If we did go with the Analog Discovery 2, I would have to rewrite big chunks of the book to adapt the labs and remove (or separate to different sections) references to the bench equipment. I’m already planning to do a fairly major overhaul of the book this summer and fall, so that’s not a major argument one way or the other.

Faithful readers, advise me! Should I stick with the bench equipment or should I move to BELS renting out Analog Discovery 2 boxes next year?  What other factors should I consider in making the decision?


  1. The advantages of renting digital scopes and being able to use them at any time appear to greatly outweigh the advantages of becoming familiar with standard bench equipment. Limited access to equipment was quite frustrating for me when I was in undergrad labs.

    Comment by miguelaznar — 2017 April 11 @ 22:56 | Reply

    • Limited access to the lab is indeed one of the driving factors in leading me to think about using the USB scopes.

      When the only USB scopes on the market were rather low-quality in both hardware and software (like the Bitscope one that I used for a few years), I couldn’t justify having students use them instead of a “real” scope, but the Analog Discovery 2 is a powerful enough instrument that it really can replace the bench of equipment for this level course.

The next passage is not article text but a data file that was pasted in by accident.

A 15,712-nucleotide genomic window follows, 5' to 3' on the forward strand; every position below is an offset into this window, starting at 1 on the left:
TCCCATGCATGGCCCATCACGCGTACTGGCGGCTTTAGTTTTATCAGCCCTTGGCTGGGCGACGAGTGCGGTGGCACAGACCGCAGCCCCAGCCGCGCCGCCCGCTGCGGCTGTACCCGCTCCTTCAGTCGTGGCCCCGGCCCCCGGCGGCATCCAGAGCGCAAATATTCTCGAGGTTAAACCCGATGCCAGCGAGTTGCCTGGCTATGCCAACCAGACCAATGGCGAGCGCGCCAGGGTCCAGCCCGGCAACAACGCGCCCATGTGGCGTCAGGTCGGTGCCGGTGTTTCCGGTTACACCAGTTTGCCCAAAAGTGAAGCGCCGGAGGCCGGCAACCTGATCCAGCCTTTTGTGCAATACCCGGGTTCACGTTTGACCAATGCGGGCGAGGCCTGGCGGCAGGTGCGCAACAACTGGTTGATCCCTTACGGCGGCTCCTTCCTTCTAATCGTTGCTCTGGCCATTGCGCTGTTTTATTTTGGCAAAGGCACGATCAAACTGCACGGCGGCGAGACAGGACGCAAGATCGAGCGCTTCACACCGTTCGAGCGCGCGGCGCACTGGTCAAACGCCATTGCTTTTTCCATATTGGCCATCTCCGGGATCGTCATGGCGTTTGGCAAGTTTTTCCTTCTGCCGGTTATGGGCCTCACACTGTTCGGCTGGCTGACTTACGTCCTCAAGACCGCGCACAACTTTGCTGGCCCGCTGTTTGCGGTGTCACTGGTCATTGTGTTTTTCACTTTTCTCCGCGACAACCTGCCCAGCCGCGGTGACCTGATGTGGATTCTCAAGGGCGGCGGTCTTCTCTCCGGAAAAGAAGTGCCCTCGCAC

Students still need supervised lab time to learn to use the tools and debug circuits—only about 10–20% of the students I see have enough confidence and ability to learn debugging on their own, but the lab need not be equipped with expensive bench tools any more.

      Comment by gasstationwithoutpumps — 2017 April 12 @ 08:41 | Reply

  2. I really like the idea of the students being able to have equipment they can use to anywhere — especially back in their rooms. This seems like a slam dunk. And you could have an orientation to some of the standard higher frequency stuff as part of the curriculum …

    Comment by alanone1 — 2017 April 12 @ 03:33 | Reply

    • Learning to use the oscilloscopes, multimeters, and function generators is more complex than a short orientation can provide. Even after 35 hours in the lab last quarter, a number of students are still uncomfortable using the function generators and oscilloscopes in the lab. Part of the purpose of the course is teaching students to use electronics tools, but there is some question in my mind whether it is better to teach the old clunky interfaces of the bench tools or to teach the easier-to-use interfaces of the Analog Discovery 2. Perhaps for a first course, the simpler but more powerful modern interface is better pedagogically, but then I fear that they may never learn how to use the more common older interfaces.